Andre Morell is wonderful as the aristocratic scientist Sir James, pitting his rational world view against the supernatural forces at work in the village. It’s a part which could almost be seen as a Victorian reprise of his portrayal of Bernard Quatermass in the third BBC serial featuring that arch advocate of scientific rationalism, QUATERMASS AND THE PIT (1958 also featuring Michael Ripper as a bobby, incidentally). His moral outrage and open disgust at what he discovers going on is powerfully expressed.

Marcus Hammond as the voice of the peasantry, John Martinus, is also splendid. He portrays someone whose barely suppressed hatred and rage comes crashing against his sense of complete powerlessness. He largely avoids the pitfalls of playing country as bumpkin and his character is thus genuinely affecting. Meanwhile John Carson does sterling work as the stiffly formal squire Hamilton, his jaw firmly set in a permanent clench of outrage at the very idea that anyone might oppose his authority.

The young leads are, it has to be said, rather uninspiring. But Jacqueline Pearce is superb as the ill-fated Alice, her long, straight black hair yet to be cropped to the severe crew cut she would later sport as Servalan in BLAKE’S 7 (1978). Her character suffers from a wound which will not heal, a very resonant piece of symbolism which forges a connection, conscious or otherwise, with a recurrent pattern of myth, that of the fisher king. This wound is linked to the desolation of the surrounding land, in this case the mysterious plague which is laying waste to the village population.


Pearce imbues Alice with a deeply felt sadness, as well as the feeling that this was a person who had previously been full of vivacity and life. Pearce apparently suffered from claustrophobia at the time, which must have made her confinement to a coffin unbearable.


Make-up artist Roy Ashton does marvels with limited resources, creating a look of peeling decay for his zombies and dressing them in sackcloth which emphasises their abject nature. This cast off packing material suggests that they are valued less than the products of their labour, little more than ambulatory sacks of potatoes.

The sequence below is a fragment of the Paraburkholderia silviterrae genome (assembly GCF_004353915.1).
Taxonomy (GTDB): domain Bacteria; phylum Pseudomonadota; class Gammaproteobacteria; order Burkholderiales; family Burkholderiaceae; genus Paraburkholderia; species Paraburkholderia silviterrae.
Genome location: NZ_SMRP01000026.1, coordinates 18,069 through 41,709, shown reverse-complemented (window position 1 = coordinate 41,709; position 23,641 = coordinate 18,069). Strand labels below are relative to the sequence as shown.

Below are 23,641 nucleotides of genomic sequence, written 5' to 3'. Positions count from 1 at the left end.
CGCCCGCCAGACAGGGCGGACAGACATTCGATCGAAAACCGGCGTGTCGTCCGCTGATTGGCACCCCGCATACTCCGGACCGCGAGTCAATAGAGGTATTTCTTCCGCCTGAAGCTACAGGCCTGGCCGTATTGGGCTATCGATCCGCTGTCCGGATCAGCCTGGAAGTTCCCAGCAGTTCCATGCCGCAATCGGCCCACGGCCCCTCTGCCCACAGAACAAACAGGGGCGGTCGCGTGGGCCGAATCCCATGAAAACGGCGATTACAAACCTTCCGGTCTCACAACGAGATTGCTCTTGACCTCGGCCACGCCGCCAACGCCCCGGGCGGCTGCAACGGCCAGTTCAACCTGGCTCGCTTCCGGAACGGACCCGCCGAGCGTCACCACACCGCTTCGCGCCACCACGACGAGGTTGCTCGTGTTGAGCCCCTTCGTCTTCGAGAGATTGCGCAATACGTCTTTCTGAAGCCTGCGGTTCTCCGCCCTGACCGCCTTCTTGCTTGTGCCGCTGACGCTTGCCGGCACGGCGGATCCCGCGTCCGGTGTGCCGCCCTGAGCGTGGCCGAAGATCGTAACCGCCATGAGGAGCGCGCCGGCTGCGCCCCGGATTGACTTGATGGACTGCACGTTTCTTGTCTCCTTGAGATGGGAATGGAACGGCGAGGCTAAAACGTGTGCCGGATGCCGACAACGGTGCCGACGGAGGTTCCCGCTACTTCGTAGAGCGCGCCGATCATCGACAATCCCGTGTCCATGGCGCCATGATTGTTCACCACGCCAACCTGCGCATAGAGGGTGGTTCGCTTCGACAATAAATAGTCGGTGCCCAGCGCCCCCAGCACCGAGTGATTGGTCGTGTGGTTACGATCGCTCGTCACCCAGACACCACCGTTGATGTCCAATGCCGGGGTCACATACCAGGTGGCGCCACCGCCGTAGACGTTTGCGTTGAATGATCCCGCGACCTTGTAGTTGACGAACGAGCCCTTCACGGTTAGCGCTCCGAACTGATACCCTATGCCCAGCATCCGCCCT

John Gilling’s direction is fine, particularly in the celebrated fever dream in which the dead come to life, shot with disorientating angles and an expressionistic colour palette. In this scene he is immeasurably helped by the music of James Bernard, who reigns in his customarily forthright style to provide a musical accompaniment full of subtly disconcerting dissonances, all the more powerful for being muted and underplayed.

PLAGUE OF ZOMBIES was released as the lower half of a double-bill with DRACULA: PRINCE OF DARKNESS, a classy pairing which would have satisfied any discerning patrons of their local ABC in Streatham or Sidcup or elsewhere in the provinces. This was a time when many small towns or suburbs still had small cinemas which tended to show less prestigious releases, usually in value for money double-bills. With the big studios concentrating on family musicals such as THE SOUND OF MUSIC (1965) and widescreen epics of the David Lean School, it’s arguable that smaller budgeted genre pictures appealing to a more everyday local audience give a more accurate insight into the contemporary zeitgeist. There is certainly an undisguised contempt for the upper class on display in PLAGUE OF ZOMBIES, a whiff of revolution in the air, which would have been calculated to appeal to the prejudices of the more working class viewers which would have formed Hammer’s core audience.

This reflects the shifting social attitudes, the erosion of deference, which characterised Wilson’s Britain. It is still left to Sir James Forbes, the customary Hammer figure of the learned scholar of moral authority and well-bred bearing, to provide the force of opposition, however. His honorific may have been earned rather than inherited, but he is still essentially an Establishment figure.

James Carreras, son of Hammer founder Enrique, was on his way to a knighthood (an honour also recently bestowed upon Christopher Lee, of course) and the company would soon be awarded the Queen’s Award to Industry. Hammer was edging towards a certain level of respectability itself. You can only take things so far, after all. This is Britain, you know!


Text by Jez Winship